September 30-October 1, 2016 – 28 Elul 5776
Annual (Deuteronomy 29:9-30:20): Etz Hayim p. 1165; Hertz p. 878
Triennial (Deuteronomy 29:9-30:20): Etz Hayim p. 1165; Hertz p. 878
Haftarah (Isaiah 61:10-63:9): Etz Hayim p. 1180; Hertz p. 883
Remember those who Chop your Wood and Draw your Water
Rabbi Peretz Rodman, of Jerusalem, is a teacher, writer, and translator, and head of the Masorti bet din of Eretz Yisrael
Do you ever look past the main characters in a play, a film, or a TV show, to focus on the bit players, the supernumeraries? Who are those spear carriers, anyway? Are they two-dimensional figures who merely move the plot along? Might they, like Tom Stoppard’s Rosencrantz and Guildenstern, someday step into center stage?
In the opening of Moses’ oration in this week’s parasha, he spins out a list of who he means by attem, the plural “you” whom he is addressing with his message of covenantal responsibility. He enumerates: “your tribal heads, your elders and your officials, all the men of Israel; your children, your wives, even your stranger within your camp, from the one who chops your wood to the one who draws your water” (Deut. 29:9–10).
The most striking note sounded here is the repetition of “your.” Looking closer, we see that the pronouns are plural at first. Standard English is poor at enabling us to hear the distinction, but the “you” who have an officialdom and children and wives are “you guys,” “y’all,” or however you convey the second person plural. But the last mentioned—the gercha, the alien, the foreigner who is “yours,” whatever menial task he performs in your household and farm in ancient Israel—is addressed to the single, individual “you.”
This last rhetorical flourish, detailing some of the menial labor performed by one’s household workers and calling each worker “yours” individually, is the hallmark of the author (or Author) of Deuteronomy. That author is adept as addressing the reader as a person with individual responsibility and an individual conscience. In the present verse the message is: “You [singular, this time] are the person who determines the living conditions of another human being, one whom you might ignore or neglect because his social status is low and his agency over his own life is limited. Do not overlook him.”
This is the same individual ger referred to already in the first chapter of Deuteronomy, where the author lays down the rule of equality before the law, as “his ger” (1:16), the alien resident on a person’s family landholding, with whom an Israelite might enter into a dispute. That resident alien is afforded protection under the law equal to that granted to any Israelite.
He is the same ger, I would suggest, whom the author of Exodus 23:12 is concerned about as well, when he writes that the purpose of Shabbat is “so that… your maidservant’s child and the ger” (who live with your family on your property) “shall [rest and] be refreshed.”
In our lives as well, there are such nearly-invisible figures. Some are there for us to see: the people cleaning our airport restrooms and those filling the shelves in our supermarkets. In our post-industrial societies, we may literally not see them, though: the people packing our orders in giant warehouses and those sorting somewhere what we tossed into our mixed recycling receptacles. They are our gerim. The conditions of their lives are determined by those who own and patronize the institutions that employ them—if they find employment at all. They are dependent upon those of us with access to money and power and influence.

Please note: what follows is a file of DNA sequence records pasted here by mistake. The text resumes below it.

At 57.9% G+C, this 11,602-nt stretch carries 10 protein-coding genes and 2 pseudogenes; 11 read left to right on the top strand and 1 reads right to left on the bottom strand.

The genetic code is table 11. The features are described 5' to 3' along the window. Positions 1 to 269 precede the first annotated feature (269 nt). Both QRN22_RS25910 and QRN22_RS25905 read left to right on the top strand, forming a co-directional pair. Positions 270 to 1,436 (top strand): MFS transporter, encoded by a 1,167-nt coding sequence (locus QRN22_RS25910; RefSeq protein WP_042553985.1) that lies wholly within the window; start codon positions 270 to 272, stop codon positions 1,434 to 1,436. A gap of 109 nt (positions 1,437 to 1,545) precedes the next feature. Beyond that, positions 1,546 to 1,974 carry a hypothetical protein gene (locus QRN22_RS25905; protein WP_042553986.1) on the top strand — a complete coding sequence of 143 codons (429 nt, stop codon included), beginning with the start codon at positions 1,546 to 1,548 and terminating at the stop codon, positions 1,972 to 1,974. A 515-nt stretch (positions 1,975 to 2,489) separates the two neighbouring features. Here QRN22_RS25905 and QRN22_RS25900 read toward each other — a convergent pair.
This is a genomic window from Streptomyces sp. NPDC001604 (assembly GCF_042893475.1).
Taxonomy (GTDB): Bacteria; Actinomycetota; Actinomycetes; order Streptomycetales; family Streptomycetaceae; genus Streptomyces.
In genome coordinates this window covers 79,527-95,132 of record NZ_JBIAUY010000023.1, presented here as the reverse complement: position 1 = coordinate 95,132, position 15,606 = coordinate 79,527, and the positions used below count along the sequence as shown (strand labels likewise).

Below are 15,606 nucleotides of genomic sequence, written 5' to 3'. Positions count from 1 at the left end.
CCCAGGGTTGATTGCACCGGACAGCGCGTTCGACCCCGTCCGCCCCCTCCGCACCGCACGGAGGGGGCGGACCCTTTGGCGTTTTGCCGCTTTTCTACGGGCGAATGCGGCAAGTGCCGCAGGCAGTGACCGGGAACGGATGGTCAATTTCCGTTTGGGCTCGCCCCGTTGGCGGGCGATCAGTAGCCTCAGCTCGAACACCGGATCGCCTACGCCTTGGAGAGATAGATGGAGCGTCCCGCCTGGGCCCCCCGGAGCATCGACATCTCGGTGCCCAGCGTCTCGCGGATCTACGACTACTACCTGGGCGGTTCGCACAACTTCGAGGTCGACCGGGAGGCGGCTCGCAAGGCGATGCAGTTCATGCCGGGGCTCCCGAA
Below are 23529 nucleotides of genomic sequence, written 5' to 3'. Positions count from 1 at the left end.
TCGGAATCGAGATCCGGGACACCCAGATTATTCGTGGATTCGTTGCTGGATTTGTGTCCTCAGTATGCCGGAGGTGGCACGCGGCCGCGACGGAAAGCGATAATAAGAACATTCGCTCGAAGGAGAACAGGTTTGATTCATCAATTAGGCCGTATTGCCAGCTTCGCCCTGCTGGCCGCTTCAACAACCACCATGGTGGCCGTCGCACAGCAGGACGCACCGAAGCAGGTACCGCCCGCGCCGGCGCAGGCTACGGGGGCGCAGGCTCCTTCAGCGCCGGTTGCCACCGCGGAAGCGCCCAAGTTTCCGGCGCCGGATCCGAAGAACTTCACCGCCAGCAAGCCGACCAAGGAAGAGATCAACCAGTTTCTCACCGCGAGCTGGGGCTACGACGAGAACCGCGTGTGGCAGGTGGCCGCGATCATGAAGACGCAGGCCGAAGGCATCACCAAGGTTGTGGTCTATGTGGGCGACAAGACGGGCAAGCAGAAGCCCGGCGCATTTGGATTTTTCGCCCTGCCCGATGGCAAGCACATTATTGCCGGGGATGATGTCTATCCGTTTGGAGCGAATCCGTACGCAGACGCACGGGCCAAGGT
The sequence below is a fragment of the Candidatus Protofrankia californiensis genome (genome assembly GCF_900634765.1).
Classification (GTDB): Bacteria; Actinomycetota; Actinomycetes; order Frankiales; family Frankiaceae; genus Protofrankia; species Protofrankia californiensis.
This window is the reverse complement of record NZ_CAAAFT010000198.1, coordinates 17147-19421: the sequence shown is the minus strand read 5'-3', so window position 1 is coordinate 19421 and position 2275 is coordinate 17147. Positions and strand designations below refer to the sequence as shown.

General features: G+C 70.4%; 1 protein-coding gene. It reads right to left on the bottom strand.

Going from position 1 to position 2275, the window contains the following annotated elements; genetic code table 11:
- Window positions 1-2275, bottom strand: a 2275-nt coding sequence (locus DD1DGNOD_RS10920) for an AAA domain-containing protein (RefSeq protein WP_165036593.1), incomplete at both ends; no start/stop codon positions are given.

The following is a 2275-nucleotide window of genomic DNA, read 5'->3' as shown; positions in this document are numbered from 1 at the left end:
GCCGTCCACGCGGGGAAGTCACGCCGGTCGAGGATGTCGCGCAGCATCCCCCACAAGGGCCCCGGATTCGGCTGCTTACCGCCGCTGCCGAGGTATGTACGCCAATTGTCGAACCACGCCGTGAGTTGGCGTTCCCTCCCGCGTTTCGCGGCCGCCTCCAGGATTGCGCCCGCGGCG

The author of Deuteronomy, in his usual nuanced way, is reminding us: They too stand with us in the wider social bond that ensures the safety and survival of us all. Do not overlook them.
A Vort for Parashat Nitsavim
Rabbi Daniel Goldfarb, CY Faculty
Deut 30:15 says that God sets before us “this day life and good, death and evil;” the choice is ours. The Kotzker Rebbe (Hasidic, Poland 1787–1859) explained that the purpose of life is to do good. But for lack of understanding or other reasons, all too often we confuse things, and act as if the purpose of life is pleasure, and use the good we have been given to that end. The Vilna Gaon (1720 – 1797) points out that this is addressed to the individual (לְפָנֶיךָ- “before you” singular) to teach that even if the masses are confused and bent on sin, each of us has a covenant with God and a duty to follow it.
Vered Hollander-Goldfarb, CY Faculty
On this last Shabbat of the Jewish year, in a period of reflection and preparation for the High Holidays, we find an entire passage about Teshuva (returning to God) in our Parasha.
1) We open with the ceremony of ratifying the covenant (29:9-11). Who is present? Why is it important to have every person there, would it not suffice to have representatives of the people present?
2) To give the people a sense of how bad the result of breaking the covenant will be, Moshe mentions a location that was destroyed under special circumstances (29:21-22). What is the location? Why was it destroyed? How does this make Moshe’s message more effective?
3) Choosing to leave the God of Israel for the sake of other gods has consequences, according to Moshe’s warning. What will happen to the people if they do this (29:26-27)?
4) 30:1-10 tells about returning. Who is returning to whom in this passage? How will the ‘return’ of each side manifest itself? Why do you think that Moshe brings the possibility of return in the context of this Parasha?
5) God has placed choices before us (30:15-20). What are we choosing between? Our choices are apparent from our behavior. What kind of behavior will demonstrate each choice? Presumably, no one will intentionally choose a path that will harm him, so what do you think might have brought him to a destructive path?